Tuesday, March 27, 2017 marks this year’s International Pancake Day, a day of celebration where people across the globe flip flapjacks with copious amounts of butter and maple syrup at the ready. As delightful as pancakes are for any meal of any day throughout the year, Calgarians know that nothing says Stampede time more than those magical mornings in July where one can indulge in a multitude of Stampede-themed pancake breakfasts. As a much cherished tradition, companies, families and organizations of all kinds partake in offering up their own special take on the pancake breakfast. Community members have the ability to peruse the breadth of Calgary each morning during the 10 days in search of a fun, free and tasty pancake breakfast! So adored are these breakfasts that the pancake and the Stampede are held together closely in people’s hearts.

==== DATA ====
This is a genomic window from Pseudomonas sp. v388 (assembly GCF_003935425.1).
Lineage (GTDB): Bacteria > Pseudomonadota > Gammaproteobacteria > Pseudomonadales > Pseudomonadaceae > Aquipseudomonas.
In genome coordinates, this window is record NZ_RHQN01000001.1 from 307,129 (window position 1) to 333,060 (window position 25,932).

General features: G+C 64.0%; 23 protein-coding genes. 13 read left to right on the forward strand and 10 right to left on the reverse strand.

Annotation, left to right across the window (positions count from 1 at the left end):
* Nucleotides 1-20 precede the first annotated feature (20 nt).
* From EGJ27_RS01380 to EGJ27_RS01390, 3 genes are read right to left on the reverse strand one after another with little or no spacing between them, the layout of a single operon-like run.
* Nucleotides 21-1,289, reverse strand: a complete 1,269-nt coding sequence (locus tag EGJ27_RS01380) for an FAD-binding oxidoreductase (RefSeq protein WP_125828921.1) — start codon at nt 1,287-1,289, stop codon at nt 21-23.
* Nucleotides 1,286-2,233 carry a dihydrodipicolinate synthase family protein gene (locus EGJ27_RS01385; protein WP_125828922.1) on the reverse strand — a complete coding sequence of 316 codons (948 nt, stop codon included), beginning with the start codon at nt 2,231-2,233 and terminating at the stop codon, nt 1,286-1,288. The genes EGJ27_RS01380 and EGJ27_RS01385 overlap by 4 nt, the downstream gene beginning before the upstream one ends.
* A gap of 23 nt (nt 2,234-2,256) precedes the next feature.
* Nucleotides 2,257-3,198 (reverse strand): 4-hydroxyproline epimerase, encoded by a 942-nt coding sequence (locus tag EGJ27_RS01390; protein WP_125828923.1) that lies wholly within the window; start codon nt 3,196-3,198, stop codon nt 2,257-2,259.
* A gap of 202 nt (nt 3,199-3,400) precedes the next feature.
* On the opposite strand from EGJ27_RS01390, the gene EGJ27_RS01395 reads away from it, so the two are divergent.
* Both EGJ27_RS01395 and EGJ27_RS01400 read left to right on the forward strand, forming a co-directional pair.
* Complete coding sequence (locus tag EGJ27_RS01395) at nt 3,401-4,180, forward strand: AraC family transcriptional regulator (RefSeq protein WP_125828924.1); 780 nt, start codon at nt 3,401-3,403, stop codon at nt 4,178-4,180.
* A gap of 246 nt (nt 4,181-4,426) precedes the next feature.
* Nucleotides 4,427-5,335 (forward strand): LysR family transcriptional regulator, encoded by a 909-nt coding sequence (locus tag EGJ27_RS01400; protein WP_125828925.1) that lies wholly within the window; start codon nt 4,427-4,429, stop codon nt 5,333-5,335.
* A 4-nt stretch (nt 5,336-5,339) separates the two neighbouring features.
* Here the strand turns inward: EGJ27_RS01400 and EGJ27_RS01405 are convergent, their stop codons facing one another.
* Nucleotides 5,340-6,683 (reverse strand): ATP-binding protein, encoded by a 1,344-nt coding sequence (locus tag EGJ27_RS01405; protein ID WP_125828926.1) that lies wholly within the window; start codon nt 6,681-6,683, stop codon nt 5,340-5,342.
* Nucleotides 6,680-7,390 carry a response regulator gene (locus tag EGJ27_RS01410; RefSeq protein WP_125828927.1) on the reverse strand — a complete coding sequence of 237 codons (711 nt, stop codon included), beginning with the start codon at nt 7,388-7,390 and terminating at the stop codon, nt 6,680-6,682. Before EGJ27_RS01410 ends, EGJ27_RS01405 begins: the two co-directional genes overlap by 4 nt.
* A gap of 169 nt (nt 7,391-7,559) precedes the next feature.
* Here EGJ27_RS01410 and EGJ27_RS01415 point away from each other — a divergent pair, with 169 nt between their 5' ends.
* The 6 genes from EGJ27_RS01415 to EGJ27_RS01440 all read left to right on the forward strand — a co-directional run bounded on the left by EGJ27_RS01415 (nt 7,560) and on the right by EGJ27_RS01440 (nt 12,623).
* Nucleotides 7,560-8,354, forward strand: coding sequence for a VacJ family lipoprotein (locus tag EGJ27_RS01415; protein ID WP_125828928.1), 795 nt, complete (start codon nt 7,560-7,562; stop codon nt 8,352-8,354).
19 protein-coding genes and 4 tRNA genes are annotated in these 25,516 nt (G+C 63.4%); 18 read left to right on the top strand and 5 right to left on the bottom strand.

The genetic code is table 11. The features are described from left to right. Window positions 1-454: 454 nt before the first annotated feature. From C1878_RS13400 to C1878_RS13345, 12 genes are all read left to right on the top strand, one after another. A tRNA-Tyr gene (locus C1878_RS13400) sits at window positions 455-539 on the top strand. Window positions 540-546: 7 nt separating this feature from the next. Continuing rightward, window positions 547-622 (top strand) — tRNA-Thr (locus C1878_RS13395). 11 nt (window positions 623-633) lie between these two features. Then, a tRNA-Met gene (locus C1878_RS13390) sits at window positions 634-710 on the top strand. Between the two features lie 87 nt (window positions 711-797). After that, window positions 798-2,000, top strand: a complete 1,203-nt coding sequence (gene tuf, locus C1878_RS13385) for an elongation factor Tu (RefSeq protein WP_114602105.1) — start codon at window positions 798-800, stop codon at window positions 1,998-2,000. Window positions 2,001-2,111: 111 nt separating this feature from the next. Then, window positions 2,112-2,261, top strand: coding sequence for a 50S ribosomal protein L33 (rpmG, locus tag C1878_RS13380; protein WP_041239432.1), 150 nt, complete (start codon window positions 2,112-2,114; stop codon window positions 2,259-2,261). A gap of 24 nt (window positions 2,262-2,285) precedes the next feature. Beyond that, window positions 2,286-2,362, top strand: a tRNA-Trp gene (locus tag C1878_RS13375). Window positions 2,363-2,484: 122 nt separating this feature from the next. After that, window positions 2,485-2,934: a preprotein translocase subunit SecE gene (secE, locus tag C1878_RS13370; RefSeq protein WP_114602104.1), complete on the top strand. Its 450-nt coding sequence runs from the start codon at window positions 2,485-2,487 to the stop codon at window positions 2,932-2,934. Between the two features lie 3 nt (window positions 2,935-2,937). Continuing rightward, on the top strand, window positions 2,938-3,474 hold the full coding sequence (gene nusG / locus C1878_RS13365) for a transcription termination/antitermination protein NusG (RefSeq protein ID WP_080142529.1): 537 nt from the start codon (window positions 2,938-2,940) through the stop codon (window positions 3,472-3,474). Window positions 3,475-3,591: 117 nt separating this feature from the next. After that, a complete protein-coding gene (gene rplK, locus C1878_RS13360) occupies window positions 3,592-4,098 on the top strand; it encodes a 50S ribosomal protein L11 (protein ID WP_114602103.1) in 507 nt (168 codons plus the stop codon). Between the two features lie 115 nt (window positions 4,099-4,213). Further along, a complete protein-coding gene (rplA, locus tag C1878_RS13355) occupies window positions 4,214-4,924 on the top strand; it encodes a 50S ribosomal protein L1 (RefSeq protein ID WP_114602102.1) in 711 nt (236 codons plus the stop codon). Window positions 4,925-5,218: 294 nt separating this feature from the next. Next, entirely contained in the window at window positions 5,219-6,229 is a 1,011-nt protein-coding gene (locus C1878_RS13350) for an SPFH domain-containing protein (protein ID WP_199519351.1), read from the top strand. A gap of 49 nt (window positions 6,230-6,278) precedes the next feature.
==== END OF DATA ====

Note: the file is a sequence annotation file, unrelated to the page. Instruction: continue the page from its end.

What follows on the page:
You might be surprised when I tell you that my favourite part about the Calgary Stampede is not those 10 special days in July. While I certainly love ‘dem little donuts, cheering on the eight-second rides and the occasional visit to Nashville North, there is so much more to the Calgary Stampede organization that influences Calgarians year round. The cowboy spirit has defined our city’s values, influenced how we do business and will inspire generations to come.